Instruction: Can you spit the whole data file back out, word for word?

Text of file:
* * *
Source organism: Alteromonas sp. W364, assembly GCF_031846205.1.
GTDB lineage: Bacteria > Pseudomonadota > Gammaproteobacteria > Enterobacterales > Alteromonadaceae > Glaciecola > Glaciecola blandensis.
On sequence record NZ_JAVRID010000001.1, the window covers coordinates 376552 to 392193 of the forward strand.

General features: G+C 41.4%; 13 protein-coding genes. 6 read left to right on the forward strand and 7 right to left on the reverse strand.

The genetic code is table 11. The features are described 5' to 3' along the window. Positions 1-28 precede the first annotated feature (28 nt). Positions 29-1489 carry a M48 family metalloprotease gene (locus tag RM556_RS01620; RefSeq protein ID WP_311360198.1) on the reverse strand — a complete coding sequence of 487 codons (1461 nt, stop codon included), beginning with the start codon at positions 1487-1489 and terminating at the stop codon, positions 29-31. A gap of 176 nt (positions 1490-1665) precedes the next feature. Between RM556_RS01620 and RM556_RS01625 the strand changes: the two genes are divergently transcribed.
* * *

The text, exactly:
Source organism: Alteromonas sp. W364, assembly GCF_031846205.1.
GTDB lineage: Bacteria > Pseudomonadota > Gammaproteobacteria > Enterobacterales > Alteromonadaceae > Glaciecola > Glaciecola blandensis.
On sequence record NZ_JAVRID010000001.1, the window covers coordinates 376552 to 392193 of the forward strand.

General features: G+C 41.4%; 13 protein-coding genes. 6 read left to right on the forward strand and 7 right to left on the reverse strand.

The genetic code is table 11. The features are described 5' to 3' along the window. Positions 1-28 precede the first annotated feature (28 nt). Positions 29-1489 carry a M48 family metalloprotease gene (locus tag RM556_RS01620; RefSeq protein ID WP_311360198.1) on the reverse strand — a complete coding sequence of 487 codons (1461 nt, stop codon included), beginning with the start codon at positions 1487-1489 and terminating at the stop codon, positions 29-31. A gap of 176 nt (positions 1490-1665) precedes the next feature. Between RM556_RS01620 and RM556_RS01625 the strand changes: the two genes are divergently transcribed.